There's a well-known anecdote about Gil Amelio, the CEO of Apple Computer just before Steve Jobs' return in the late 1990s. In a conversation with a reporter, Amelio compared Apple to a ship loaded with treasure, but with a hole in the bottom, leaking water. "My job is to get everyone to row in the same direction."
When Steve Jobs later recounted the story at a conference panel in 2010, the audience erupted in laughter. But the metaphor, while it may seem bungled at first glance, actually describes the way many leaders approach strategy. There's a big hole in the enterprise — a gap that, until it is filled, will not let them meaningfully execute any strategy. Instead of trying to figure out what they're missing, and solve their biggest issues, they focus on finding a direction, any direction, to try to steer their ship.
The history of business strategy — which is still a relatively new field, emerging only in the last 50 years — is essentially a series of theories of how to create value. Most strategists through the years have been similarly focused on picking a direction and getting everyone to steer in harmony. While the many schools of strategy, from adjacency positioning ("we'll expand to similar markets") to the search for blue oceans ("we'll serve a market no one else does") have different ideas about what direction is best, most of them involve the same underlying quest for some sweet theory of success that, once it's found, will be all leaders needs to know where to steer the company. It's understandable that decision makers want to start there, because most business choices seem, at first glance, to deal with the destination: Where shall we grow? Which industries should we expand to? What markets should we serve?
But in the real world, the choice of a direction is just one element of strategy. It must be integrated with choices about one's identity, purpose, and capabilities. Strategy is what Harvard Professor Cynthia Montgomery calls a "fundamental question that any company's leader must ultimately answer: What will this firm be, and why will it matter?" The value proposition may be based on a theory of success, but it can also be based on a company's capabilities — what it does particularly well — or on some other aspects of a company's history and proficiency. If there's an internal gap, or an internal problem preventing the company from realizing its potential, that can be as powerful a strategic barrier as any market failure.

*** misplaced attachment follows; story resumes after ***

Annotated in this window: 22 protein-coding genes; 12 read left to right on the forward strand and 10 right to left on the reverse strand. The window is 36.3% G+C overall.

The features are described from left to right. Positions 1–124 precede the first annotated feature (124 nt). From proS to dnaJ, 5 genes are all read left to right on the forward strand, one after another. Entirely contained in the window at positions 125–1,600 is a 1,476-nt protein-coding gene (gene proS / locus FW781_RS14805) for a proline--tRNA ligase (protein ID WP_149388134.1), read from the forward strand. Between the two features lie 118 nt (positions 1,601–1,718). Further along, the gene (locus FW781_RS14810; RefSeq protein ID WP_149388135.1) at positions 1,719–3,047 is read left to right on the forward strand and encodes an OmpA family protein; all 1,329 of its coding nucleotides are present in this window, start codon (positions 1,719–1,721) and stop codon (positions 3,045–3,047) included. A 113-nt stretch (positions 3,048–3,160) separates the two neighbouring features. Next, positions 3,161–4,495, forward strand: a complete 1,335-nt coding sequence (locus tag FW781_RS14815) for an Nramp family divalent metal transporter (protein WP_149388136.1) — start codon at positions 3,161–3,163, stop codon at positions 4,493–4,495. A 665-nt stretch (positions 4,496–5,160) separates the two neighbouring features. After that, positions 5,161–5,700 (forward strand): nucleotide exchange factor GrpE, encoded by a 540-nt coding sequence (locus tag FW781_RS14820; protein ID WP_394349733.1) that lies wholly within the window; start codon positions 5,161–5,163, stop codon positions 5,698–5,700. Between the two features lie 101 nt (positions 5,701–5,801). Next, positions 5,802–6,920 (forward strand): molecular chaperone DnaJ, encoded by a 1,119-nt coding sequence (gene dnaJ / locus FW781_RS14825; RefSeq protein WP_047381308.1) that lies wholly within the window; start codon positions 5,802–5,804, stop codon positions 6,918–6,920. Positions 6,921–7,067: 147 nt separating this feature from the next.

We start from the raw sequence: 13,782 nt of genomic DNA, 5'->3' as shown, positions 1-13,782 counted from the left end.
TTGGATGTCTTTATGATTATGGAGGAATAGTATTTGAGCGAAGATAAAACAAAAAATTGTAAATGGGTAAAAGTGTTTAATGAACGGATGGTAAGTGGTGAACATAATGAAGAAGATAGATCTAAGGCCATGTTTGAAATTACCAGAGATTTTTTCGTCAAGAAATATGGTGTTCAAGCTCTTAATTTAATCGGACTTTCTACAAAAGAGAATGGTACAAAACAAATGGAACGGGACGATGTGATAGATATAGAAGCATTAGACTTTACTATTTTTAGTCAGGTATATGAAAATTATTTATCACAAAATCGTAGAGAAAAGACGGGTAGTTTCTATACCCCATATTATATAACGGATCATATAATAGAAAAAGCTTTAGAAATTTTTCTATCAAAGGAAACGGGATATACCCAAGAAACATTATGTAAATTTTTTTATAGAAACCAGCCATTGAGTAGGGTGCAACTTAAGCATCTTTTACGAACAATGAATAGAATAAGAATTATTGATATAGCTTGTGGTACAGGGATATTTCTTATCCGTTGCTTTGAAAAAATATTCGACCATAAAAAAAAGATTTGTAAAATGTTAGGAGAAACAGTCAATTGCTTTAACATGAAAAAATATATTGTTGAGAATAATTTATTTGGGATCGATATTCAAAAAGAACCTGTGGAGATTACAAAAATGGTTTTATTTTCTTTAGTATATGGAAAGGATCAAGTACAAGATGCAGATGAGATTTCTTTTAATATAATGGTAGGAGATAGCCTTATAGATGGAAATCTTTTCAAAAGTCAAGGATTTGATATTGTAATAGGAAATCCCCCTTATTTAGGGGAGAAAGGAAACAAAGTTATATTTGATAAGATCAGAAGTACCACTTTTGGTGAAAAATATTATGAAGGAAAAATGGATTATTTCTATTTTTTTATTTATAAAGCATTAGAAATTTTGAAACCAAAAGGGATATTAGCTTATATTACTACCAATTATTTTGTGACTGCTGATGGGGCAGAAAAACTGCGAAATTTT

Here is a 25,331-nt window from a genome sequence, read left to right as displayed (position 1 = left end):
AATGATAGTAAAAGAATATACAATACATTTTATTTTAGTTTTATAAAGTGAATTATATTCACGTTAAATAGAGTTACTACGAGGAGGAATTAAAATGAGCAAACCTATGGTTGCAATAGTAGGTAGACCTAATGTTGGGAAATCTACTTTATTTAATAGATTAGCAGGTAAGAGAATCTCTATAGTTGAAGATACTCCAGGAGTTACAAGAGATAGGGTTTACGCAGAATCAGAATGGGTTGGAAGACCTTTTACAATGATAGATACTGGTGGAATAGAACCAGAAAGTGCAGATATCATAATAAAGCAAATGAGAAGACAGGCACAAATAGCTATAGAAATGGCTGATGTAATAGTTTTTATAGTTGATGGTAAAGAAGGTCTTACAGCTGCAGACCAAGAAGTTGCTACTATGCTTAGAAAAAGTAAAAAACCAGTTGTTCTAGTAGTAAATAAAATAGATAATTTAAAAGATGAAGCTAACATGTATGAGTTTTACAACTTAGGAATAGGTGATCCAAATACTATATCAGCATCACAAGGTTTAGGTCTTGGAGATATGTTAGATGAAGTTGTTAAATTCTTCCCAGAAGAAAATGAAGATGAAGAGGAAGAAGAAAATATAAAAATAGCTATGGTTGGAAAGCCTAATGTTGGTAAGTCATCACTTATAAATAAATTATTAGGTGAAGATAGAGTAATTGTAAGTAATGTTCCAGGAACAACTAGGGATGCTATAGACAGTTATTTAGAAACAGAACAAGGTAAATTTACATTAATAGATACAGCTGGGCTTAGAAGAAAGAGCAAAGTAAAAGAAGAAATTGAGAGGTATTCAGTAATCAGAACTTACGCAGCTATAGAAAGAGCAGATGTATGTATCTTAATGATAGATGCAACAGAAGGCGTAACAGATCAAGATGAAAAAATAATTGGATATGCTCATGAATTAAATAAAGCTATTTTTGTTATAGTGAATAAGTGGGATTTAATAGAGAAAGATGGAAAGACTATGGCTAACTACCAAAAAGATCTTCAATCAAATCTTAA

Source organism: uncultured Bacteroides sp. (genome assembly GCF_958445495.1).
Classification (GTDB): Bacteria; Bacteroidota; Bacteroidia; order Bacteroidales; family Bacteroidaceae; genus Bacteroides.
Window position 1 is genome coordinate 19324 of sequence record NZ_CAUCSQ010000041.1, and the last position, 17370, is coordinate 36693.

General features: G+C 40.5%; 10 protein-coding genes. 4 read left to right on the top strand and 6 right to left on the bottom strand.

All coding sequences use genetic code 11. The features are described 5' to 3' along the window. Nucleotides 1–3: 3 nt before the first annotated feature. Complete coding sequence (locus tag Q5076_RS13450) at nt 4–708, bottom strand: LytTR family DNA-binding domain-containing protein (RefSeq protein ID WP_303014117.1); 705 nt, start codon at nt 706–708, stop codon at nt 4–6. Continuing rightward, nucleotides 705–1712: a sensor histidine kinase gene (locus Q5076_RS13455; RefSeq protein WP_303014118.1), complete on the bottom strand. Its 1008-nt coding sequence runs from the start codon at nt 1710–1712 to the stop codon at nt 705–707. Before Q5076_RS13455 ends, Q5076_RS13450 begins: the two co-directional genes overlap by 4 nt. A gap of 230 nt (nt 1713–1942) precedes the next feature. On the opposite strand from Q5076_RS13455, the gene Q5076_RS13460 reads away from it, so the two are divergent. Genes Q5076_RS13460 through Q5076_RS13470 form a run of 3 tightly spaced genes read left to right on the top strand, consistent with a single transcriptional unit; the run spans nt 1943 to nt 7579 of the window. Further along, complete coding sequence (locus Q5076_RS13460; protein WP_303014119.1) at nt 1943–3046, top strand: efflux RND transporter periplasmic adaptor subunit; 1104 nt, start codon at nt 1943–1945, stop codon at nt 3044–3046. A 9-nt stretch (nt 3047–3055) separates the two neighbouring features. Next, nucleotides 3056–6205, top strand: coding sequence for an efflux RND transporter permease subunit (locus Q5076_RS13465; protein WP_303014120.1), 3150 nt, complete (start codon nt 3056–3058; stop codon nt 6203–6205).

Those who want to be effective strategists thus have a lot to sort through — multiple value creation theories, and scores of approaches on creating strategy (with hundreds of books with advice on the topic). What if, instead of looking for one solution that works for everything, business strategists looked for ways to improve their own judgment and strategic focus? We think one approach to building this judgment is to look more freshly at the companies in your own industry. Who is winning and how are they doing it? What are the key drivers of your company's success? These are not simple questions, and that is why the topic of strategy still seems quite unsolved to many. But if you spend some time thinking about companies this way, you will find your own discernment — of internal and external factors — can improve.
We've discovered that, for ourselves, in an online survey we designed in which we invite people to look at company strategies. Most people, for example, recognize that different companies in the same industry approach strategy in very different ways — and this difference, in itself, drives their competitive advantage. This has been particularly evident in the personal computer industry, where Apple's success, is generally attributed to its capabilities — including its innate, artistic understanding of design and human behavior — while Microsoft's success is driven by great market resonance of a few powerful products. Or consider the financial services and insurance sector, where companies may, in the future, owe their success less to their ability to manipulate capital, and more to their abilities in customer service and product innovation. Perhaps that's why we're finding that many respondents believe that most of the companies in their industry — including their own company — lack what they need to compete and create value in the marketplace.
We invite you to join us in learning more about the fundamental strategic choices companies make and how successful these have turned out to be. The survey that we developed — which takes about 10 minutes to complete — poses the question "What drives a company's success?", based on the companies that you observe (and that you work for). If you take it, we'll provide you with an analysis of what you and your competitors see as the key strategic success factors in your industry. As a side effect — or maybe as the primary outcome — you will be able to test your strategic judgment against those of others, and perhaps gain a better sense of the right direction for your enterprise.